Two-tone and speckled individuals have a lot to learn about what they can and cannot do in the complex social structure, they have to learn the rules and how to interact with other individuals. They learn much of this through play. They will use fish for target practice to hone their foraging skills, play seaweed tag (or keep away), play fight (often under the watchful eye of mottled and/or fused individuals) to help develop the skills they need to navigate adulthood in their society. This type of play is an important part of many social species. They are also very and acrobatic swimmers and often flashy at the surface. They love to bow and wake ride (and will often approach vessels to do so, sometimes from a fair distance!) and breach (leap into the air). They will use bubbles and body posturing along with vocalizations (whistles, clicks and burst pulses) to communicate with each other. They have a complex repertoire of vocalizations and behaviors which is fitting for their complex social structure! If you want to know more about these amazing dolphins, check out www.wilddolphinproject.org (Research Director Dr. Cindy Elliser worked with The Wild Dolphin Project on their social structure, you can check our those publications on the PacMam website, www.pacmam.org).
Total population estimates for the Atlantic spotted dolphin are hard to find, as so many of their populations are not well studied. However estimates for the U.S. stocks are approximately 25,000 – 31,000 animals in the Northern Gulf of Mexico stock, and 36,000 – 51,000 in the Western North Atlantic stock.
- Entanglement: Unfortunately Atlantic spotted dolphins can become entangled or accidentally caught in commercial fishing gear. They are particularly susceptible to methods such as gillnets and purse seines. Injury or death can result from either entanglement or capture in nets.
- Ocean Noise: Like other cetaceans, these dolphins depend on acoustic sounds to hunt, socialize, and communicate with one another. Thus sources of underwater noise pollution disrupt their echolocation and vocalizations. Most of this noise comes from ships, as well as industrial or military activities. These sounds can often disrupt important behaviors such as foraging, and can even result in hearing loss if loud enough.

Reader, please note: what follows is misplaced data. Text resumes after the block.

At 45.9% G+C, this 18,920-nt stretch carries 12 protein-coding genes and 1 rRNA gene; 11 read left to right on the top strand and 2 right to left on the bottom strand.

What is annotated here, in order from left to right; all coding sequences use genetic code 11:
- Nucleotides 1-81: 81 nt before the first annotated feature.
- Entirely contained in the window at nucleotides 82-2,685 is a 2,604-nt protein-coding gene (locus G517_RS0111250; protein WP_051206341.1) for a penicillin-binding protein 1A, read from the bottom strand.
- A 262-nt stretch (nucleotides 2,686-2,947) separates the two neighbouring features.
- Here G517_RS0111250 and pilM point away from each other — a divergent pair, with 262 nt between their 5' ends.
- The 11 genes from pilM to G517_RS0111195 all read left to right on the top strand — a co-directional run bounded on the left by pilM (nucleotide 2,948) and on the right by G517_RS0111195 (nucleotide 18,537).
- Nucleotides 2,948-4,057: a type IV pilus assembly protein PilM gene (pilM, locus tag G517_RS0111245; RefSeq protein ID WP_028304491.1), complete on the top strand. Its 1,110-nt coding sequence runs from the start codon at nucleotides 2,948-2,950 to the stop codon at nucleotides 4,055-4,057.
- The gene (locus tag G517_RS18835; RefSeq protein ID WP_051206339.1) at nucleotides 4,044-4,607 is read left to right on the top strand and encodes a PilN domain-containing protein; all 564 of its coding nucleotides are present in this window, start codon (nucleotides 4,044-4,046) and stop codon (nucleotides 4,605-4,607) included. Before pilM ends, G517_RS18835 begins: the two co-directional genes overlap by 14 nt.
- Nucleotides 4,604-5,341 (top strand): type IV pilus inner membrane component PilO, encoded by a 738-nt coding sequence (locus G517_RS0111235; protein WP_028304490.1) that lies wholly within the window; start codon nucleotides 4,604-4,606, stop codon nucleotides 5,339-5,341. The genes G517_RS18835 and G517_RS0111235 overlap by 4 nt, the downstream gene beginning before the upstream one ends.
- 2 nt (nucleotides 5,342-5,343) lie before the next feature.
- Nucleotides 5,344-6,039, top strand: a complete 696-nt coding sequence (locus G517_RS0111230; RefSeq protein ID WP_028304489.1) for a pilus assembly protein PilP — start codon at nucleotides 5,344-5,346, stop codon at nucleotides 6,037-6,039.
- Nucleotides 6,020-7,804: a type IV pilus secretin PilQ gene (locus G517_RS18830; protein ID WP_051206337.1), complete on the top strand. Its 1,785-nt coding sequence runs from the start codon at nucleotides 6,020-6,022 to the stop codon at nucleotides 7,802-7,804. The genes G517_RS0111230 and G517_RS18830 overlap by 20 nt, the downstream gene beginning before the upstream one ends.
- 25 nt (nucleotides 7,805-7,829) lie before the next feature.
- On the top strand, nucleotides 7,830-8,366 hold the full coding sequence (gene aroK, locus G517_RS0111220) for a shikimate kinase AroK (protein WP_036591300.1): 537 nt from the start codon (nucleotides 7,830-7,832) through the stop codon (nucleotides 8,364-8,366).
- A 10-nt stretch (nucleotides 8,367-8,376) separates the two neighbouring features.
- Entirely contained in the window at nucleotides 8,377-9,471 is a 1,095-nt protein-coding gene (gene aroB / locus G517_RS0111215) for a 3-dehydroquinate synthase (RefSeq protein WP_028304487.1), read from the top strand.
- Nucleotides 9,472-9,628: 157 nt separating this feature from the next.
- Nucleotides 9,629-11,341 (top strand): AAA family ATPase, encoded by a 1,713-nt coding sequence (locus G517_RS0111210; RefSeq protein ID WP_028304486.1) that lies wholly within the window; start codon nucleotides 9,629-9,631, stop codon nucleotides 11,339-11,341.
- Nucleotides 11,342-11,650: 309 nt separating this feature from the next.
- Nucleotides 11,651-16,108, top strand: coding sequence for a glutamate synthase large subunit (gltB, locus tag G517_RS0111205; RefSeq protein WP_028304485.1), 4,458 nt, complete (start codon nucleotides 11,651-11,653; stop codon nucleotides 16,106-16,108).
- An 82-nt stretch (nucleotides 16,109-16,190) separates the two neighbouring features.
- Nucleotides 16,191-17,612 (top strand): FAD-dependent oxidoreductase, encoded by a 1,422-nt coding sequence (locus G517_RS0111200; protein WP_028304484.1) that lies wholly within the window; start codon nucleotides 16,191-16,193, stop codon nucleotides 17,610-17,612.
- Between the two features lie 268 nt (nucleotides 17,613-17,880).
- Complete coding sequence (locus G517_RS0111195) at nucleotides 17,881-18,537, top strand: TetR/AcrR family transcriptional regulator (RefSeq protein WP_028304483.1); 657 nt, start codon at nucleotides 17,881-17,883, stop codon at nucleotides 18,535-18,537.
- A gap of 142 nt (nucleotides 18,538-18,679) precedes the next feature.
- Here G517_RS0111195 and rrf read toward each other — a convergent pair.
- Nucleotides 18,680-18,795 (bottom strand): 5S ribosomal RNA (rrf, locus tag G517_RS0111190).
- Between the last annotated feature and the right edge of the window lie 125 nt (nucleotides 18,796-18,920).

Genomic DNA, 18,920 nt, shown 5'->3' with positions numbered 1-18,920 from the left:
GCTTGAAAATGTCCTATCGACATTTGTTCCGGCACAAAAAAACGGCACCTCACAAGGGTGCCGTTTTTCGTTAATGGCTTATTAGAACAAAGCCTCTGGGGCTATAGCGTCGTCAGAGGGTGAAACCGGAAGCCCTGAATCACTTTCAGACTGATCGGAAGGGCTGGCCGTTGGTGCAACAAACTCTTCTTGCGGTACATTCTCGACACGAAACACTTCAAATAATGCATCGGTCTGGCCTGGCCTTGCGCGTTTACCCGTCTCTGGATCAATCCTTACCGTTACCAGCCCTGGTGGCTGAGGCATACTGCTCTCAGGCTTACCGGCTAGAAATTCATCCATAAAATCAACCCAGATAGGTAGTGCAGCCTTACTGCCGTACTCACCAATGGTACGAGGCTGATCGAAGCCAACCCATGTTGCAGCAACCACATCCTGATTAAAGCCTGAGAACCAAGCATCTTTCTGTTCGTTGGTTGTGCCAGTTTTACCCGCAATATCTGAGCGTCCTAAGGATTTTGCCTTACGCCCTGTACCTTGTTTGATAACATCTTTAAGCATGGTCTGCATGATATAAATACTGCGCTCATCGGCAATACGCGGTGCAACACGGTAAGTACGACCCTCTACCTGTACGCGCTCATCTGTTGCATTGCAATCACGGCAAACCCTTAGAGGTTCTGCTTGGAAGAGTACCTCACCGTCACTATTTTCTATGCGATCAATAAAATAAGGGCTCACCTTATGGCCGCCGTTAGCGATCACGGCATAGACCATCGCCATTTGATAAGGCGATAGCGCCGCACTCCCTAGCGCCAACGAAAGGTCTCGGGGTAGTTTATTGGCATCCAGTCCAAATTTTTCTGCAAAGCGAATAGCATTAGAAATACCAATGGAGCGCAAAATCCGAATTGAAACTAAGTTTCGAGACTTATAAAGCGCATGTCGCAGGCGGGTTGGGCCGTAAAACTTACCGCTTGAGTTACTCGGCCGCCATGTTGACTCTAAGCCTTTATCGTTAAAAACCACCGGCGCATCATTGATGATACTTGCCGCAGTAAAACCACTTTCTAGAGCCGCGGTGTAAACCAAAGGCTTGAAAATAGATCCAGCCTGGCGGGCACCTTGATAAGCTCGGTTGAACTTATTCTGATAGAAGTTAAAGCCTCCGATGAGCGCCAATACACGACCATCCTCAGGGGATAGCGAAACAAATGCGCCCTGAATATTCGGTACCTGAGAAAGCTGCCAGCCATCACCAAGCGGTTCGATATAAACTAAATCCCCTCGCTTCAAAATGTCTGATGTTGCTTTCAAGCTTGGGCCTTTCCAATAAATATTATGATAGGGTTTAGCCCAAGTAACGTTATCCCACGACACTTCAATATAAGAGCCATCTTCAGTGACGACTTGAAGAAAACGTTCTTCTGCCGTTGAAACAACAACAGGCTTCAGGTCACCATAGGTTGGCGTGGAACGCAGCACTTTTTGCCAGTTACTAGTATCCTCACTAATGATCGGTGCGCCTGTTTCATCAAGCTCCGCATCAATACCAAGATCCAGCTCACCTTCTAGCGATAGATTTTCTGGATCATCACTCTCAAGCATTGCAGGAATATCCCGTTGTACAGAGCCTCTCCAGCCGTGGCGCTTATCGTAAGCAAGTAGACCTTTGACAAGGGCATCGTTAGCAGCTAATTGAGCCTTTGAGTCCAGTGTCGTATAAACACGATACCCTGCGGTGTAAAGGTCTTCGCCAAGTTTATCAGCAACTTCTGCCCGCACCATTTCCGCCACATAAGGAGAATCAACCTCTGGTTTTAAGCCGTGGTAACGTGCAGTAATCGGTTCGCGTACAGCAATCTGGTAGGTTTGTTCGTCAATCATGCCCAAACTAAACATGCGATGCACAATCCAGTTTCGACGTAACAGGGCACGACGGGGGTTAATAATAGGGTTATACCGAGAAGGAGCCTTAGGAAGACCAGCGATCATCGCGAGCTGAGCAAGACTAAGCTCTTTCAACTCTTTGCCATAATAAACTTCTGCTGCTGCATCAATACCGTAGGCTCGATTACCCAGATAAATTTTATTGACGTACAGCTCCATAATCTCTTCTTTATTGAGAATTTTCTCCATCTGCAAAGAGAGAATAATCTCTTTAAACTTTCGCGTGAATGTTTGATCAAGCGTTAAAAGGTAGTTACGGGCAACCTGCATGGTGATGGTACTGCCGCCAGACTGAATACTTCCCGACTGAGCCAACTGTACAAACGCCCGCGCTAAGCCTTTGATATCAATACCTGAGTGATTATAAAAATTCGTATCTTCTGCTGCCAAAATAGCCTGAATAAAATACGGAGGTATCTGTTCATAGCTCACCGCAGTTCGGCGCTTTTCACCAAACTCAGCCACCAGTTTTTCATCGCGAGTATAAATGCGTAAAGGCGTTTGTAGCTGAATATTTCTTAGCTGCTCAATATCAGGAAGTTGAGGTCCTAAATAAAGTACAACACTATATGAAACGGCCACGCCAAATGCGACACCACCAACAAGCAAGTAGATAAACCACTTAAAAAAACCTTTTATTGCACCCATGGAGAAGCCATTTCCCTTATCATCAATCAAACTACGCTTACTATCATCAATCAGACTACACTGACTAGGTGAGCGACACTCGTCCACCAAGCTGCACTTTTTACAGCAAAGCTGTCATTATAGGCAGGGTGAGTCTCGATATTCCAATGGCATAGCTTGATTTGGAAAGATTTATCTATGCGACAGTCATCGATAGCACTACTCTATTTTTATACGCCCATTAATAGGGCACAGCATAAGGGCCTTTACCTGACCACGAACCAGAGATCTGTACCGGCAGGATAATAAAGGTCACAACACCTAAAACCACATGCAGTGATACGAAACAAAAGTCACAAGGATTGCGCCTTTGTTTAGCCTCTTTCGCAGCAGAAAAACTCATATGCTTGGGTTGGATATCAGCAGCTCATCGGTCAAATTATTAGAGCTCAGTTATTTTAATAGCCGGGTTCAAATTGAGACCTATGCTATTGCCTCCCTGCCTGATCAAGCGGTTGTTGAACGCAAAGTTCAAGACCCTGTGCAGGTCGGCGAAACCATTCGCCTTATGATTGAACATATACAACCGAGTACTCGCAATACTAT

- Illegal Feeding & Harassment: Atlantic spotted dolphins often inhabit the same waters as fishermen and some have learned to follow boats in the chance of getting some discarded fish. Because of their proximity to the boats, some people begin actively feeding the dolphins and soon those dolphins become what are called “beggars”, following boats looking for food. This can be very detrimental to the dolphin both socially (often ignores or loses track of its comrades), and behaviorally (not practicing active foraging techniques). These dolphins are at a much higher risk of boat strike due to their behavior. Atlantic spotted dolphins are also occasionally hunted and killed in the Caribbean, South America, West Africa, and other offshore islands for food and bait.
- The Latin name Stenella frontalis literally translates to “narrow forehead”!
- They can live up to 22-25 years in the wild, although some known individuals in the Bahamas have lived well into their 40s and 50s.
- Dolphins will protect each other against shark attack.
- They communicate through clicks, whistles, cries, and other high-pitched calls. Each of these has its own meaning: threat warnings, playful chatter or calling individuals (signature whistles). They also communicate through body language.